CLICK FOR DETAILS: 1988 BMW 520i on eBay

1991 BMW M5

1991 BMW M5

While the E28 M5 only appeared in the US for one model year, BMW saw an opportunity in the marketplace for a high performance sedan and followed up with a second act, the E34 M5. The new M5 would follow the same formula as the car before, with a high-strung inline-6, 5-speed manual, tauter suspension and styling tweaks. A Touring variant would also become available for the first time. With just over 300 horsepower on tap, the M5 could sprint to 60 mph in just 6.4 seconds. This M5 for sale in New York is one of the lowest mileage examples we’ve seen of late and looks factory fresh, with exception of the switch to the Style 21 Throwing Star inserts.

CLICK FOR DETAILS: 1991 BMW M5 on eBay

1986 BMW 524td

1986 BMW 524td

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Mercedes gets all the attention for producing some unstoppable diesel sedans and making them available in the US for the better part of a decade. BMW only brought its oil-burning straight-six to the US for 2 years, but it got the benefit of coming in the sharp E28 5-series. Of the few 524tds I’ve seen on the road, most have been beat survivors, still chugging away in spite of less-than-attentive owners. This example, however, may be the best one out there, and certainly the cleanest I’ve seen. Silver on bottle caps looks as good as ever, and the blue cloth interior has held up better than just about any E28’s leather. This 524td has had the same owner since 1987 and looks ready to be classy, comfortable, and decently efficient transportation for another 30 years and 100k miles.

Click for details: 1986 BMW 524td on eBay

1995 BMW 540i 6-speed manual

1995 BMW 540i 6-speed manual

I constantly find myself waffling back and forth between preferring the BMW E34 to the E39, or the other way round. Both cars so well thought out and as time goes on I suspect that proclaiming on better than the other will only get more difficult. The older a car is, the more consideration it gets for classic status. The E39 5 Series has already achieved that to some degree and final models only rolled out 12 years ago. Does the E34 have the edge right now simply because it is older? Personally, I don’t think it’s the time that has passed that makes the E34 a classic, so much as the era that ended with it. I look at the E34 as the last holdout of the old guard. The round headlights, the forward tilting hood, the exterior lines, all true classic BMW. At this point both the 3 Series and 7 Series had a more modern, squared off look. Perhaps most importantly, the headlights were now enclosed, gone was the iconic side by side design. If there is one little detail that I can point to that makes a BMW a classic, that would be the one. It also happens to be the reason that the E34 typically comes out on top when I’m thinking about which body style I would rather own. I love a lot of things about the E39 5 Series, the headlights are not one of them.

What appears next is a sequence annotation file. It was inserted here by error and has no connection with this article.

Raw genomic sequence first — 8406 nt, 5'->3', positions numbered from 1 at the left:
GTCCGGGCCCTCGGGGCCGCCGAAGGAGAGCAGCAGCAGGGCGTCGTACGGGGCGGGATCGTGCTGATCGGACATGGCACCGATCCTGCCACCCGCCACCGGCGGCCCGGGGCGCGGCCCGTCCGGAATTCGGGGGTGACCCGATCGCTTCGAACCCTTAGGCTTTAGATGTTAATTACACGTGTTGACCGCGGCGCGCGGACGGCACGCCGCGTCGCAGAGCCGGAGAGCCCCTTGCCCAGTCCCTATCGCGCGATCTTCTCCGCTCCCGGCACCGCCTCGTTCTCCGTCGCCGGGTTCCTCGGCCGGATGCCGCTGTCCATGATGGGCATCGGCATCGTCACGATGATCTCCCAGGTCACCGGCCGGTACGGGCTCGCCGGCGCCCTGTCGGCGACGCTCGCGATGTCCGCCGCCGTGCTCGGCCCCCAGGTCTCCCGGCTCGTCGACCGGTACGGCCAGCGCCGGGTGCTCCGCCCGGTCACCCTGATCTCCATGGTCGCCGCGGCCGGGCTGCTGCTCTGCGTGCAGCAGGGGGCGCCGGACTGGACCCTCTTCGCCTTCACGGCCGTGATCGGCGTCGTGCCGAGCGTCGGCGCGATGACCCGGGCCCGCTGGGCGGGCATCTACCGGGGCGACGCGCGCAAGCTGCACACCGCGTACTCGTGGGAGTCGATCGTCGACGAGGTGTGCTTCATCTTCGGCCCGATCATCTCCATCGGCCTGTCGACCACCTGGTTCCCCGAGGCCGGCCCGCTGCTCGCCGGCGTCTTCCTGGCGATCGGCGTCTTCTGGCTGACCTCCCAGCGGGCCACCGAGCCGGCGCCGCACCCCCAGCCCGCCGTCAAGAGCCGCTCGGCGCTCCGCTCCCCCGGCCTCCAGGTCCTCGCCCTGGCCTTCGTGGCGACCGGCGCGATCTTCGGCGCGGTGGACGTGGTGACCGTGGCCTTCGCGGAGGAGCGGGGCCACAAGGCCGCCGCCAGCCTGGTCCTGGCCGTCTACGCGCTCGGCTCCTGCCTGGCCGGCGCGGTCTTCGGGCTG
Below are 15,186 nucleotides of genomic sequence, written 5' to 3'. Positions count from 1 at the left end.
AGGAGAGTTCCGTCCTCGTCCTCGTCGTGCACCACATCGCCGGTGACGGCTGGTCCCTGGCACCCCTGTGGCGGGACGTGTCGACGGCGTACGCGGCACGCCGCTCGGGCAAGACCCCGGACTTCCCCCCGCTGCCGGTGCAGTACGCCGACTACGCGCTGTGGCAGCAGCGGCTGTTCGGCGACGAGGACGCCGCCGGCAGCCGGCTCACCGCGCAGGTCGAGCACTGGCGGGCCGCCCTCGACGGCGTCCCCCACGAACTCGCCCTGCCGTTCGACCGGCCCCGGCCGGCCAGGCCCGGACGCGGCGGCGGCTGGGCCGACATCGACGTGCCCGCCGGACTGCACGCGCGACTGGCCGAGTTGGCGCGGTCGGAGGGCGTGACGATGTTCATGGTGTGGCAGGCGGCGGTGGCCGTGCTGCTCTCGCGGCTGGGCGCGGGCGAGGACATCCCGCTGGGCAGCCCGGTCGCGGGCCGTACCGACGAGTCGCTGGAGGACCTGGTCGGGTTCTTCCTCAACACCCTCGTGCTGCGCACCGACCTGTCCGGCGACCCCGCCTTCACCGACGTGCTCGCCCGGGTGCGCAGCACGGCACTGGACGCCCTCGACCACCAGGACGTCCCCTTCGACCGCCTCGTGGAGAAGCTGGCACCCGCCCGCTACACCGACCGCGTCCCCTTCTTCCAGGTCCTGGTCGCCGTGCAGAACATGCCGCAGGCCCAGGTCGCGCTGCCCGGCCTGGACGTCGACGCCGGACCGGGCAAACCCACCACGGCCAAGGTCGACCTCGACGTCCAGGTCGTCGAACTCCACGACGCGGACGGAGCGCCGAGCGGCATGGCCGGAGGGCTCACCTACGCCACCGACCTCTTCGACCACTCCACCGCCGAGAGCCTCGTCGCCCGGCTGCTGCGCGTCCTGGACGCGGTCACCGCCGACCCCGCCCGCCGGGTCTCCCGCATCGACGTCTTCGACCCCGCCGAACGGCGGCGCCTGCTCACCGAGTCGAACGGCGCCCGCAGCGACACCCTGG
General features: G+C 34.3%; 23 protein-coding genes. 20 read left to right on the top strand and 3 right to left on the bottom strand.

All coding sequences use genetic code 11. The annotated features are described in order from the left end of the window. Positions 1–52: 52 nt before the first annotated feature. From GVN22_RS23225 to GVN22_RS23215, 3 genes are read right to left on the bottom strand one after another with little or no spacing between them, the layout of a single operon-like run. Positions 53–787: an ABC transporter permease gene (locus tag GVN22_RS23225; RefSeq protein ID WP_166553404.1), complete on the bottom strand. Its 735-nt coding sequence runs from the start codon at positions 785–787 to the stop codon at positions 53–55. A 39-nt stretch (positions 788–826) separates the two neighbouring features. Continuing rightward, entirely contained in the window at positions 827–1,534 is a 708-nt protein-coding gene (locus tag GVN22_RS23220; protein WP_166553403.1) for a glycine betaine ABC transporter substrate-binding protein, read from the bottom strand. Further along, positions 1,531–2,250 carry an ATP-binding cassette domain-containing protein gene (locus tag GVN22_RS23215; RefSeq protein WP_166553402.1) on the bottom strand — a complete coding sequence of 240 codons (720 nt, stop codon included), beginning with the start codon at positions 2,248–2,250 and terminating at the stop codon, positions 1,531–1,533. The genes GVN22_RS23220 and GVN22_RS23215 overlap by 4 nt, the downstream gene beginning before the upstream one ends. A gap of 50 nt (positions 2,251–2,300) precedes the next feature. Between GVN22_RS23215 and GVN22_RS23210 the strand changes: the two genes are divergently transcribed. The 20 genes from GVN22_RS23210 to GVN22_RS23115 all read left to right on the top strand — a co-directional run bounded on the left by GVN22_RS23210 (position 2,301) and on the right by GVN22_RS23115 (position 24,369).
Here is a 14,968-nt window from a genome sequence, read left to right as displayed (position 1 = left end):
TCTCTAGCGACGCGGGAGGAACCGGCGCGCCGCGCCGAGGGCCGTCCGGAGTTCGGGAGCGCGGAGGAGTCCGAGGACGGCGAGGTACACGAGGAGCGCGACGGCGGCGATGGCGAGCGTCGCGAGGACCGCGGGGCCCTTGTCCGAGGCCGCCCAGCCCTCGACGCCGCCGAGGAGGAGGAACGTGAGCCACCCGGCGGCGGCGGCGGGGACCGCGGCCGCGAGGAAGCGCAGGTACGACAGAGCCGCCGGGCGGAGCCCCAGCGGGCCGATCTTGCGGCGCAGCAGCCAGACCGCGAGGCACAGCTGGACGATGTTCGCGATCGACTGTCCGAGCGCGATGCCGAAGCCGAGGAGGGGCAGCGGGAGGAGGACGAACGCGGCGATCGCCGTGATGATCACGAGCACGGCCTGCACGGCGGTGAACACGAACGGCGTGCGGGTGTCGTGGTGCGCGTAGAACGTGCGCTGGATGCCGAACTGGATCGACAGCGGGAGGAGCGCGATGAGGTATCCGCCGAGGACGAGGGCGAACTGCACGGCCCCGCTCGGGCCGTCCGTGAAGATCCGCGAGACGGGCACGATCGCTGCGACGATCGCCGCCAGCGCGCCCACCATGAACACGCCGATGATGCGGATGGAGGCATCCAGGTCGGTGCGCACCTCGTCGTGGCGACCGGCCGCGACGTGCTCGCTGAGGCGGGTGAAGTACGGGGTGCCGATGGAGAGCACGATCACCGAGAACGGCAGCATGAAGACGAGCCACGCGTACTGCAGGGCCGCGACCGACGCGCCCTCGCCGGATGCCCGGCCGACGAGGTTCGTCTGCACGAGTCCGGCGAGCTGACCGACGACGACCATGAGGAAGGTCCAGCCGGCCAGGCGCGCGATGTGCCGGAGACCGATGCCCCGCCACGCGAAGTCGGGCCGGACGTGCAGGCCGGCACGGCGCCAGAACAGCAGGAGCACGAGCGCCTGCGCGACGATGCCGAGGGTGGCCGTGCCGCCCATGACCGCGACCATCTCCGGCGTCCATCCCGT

Click for details: 1995 BMW 540i on Pelican Parts

1985 BMW 535i

1985 BMW 535i

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What is age, anyway? As my 30th birthday quickly approaches, that question has been on my mind a lot recently. Years alive may be an objective measurement, but youthfulness, vigor, lust for life – these are all factors in “age” that are significantly more subjective. I’ve had a pretty good three decades, but I’m working to make sure that they keep getting better.

This 535i has lived exactly the same amount of years as me, but I can only hope to be as youthful as it appears. Having covered less than 70k miles in 30 years and completely original save the A/C system, this is one heck of an E28. From the chrome to the carpet to to the paint, you’d be hard-pressed to find anything resembling a flaw on this time capsule. The leather shows slight signs of wear, but then again 70k miles isn’t zero. With everything functioning well on a very sturdy platform, age is relative; there are many happy days in this 535i’s future.

Click for details: 1985 BMW 535i on eBay